Other issues to consider include the length of time for which fire resistance is required, i.e. the fire rating. Fire test standards range from 30 minutes through to 240 minutes (i.e. 4 hours), with the safe exposed to temperatures ranging from 843 °C / 1550 °F to 1093 °C / 2000 °F, depending on the testing house. Some of the main fire test standards and test institutes are referenced below; the list is by no means exhaustive but does serve to indicate the range of tests and how these are variously applied.
How are fireproof safes tested?
The pan-European standard EN 1047, applied under the auspices of British Standards as BS EN 1047, contains some of the most rigorous test criteria for fire safes, with EN 1047-120 Dis perhaps the most stringent of all. This requires the data safe to be heated in a furnace to over 1100 °C / 2012 °F for two hours, with the temperature inside the cabinet not to exceed a maximum 52 °C / 125 °F. After the two hour period has elapsed, the furnace is switched off and the safe left inside it, to cool down. This is known as the 'soakout' period, the purpose of which is to ensure that the ambient temperature in the furnace does not raise the internal temperature of the safe above the critical level for data / magnetic media. EN 1047 has recently superseded the German VDMA test, but is carried out in the same test house and by the same test institute in Germany (VdS). A relatively new European certification, ECB.S, tests to both fire and security European standards, including inter alia secure safe cabinets to EN 14450 and data cabinets to EN 1047-1.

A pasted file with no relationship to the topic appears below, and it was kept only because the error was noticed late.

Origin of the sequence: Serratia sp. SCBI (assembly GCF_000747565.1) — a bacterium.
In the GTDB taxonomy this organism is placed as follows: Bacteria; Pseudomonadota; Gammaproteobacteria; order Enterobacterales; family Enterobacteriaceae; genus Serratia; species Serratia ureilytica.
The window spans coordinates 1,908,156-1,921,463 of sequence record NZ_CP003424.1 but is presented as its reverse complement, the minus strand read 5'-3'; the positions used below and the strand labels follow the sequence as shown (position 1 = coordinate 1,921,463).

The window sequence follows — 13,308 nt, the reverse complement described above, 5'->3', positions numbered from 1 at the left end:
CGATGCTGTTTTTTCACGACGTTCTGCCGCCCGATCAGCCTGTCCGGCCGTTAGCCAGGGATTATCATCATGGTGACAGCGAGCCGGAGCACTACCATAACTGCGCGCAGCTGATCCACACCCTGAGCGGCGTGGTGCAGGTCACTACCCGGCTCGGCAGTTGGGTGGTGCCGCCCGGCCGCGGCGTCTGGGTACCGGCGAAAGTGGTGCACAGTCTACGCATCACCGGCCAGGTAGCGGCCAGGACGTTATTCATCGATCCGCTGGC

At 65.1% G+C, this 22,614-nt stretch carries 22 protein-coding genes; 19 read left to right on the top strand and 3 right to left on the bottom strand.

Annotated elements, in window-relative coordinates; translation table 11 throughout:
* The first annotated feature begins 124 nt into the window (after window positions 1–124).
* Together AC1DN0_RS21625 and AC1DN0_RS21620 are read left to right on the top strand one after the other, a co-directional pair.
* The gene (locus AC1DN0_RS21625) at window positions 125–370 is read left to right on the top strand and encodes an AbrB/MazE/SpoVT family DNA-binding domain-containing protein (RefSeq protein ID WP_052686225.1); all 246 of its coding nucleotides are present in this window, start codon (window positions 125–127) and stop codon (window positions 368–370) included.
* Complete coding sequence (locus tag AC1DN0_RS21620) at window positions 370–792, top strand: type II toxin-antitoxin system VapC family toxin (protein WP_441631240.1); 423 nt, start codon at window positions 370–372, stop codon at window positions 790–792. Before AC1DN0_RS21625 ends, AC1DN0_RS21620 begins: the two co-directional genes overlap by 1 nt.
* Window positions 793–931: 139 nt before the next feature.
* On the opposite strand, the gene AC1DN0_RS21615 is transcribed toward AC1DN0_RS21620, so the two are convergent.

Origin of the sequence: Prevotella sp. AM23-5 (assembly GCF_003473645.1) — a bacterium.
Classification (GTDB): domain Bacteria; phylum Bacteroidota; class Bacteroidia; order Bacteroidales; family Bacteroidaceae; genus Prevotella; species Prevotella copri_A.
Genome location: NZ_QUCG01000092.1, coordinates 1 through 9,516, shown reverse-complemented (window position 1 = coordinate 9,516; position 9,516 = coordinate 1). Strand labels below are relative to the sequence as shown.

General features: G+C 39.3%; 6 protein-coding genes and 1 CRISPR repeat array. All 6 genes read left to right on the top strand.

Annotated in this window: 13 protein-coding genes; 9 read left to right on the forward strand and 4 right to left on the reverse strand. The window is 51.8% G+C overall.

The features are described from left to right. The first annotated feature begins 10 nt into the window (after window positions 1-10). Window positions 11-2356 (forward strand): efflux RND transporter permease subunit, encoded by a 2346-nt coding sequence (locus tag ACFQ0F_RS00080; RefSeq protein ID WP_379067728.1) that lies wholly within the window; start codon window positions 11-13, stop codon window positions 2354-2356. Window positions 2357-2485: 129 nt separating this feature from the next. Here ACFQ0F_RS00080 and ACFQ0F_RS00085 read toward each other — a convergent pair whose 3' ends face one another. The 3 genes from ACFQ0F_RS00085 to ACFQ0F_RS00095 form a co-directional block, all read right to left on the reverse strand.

The Swedish equivalent of this test standard, NT FIRE 017-120 Dis, requires the data safe to be heated in a furnace to 1090 °C / 1994 °F for two hours. Again, the temperature inside the cabinet must not exceed the maximum 52 °C, and the safe is deemed to have passed the test when the two hour period is up and this criterion has been fulfilled. There is no subsequent 'soakout' period. MTS DIP 120-60DM (Grade B) is a Chinese test performed in accordance with Swedish test criteria for digital media, where the internal temperature of the safe must not to exceed 120 °C / 248 °F.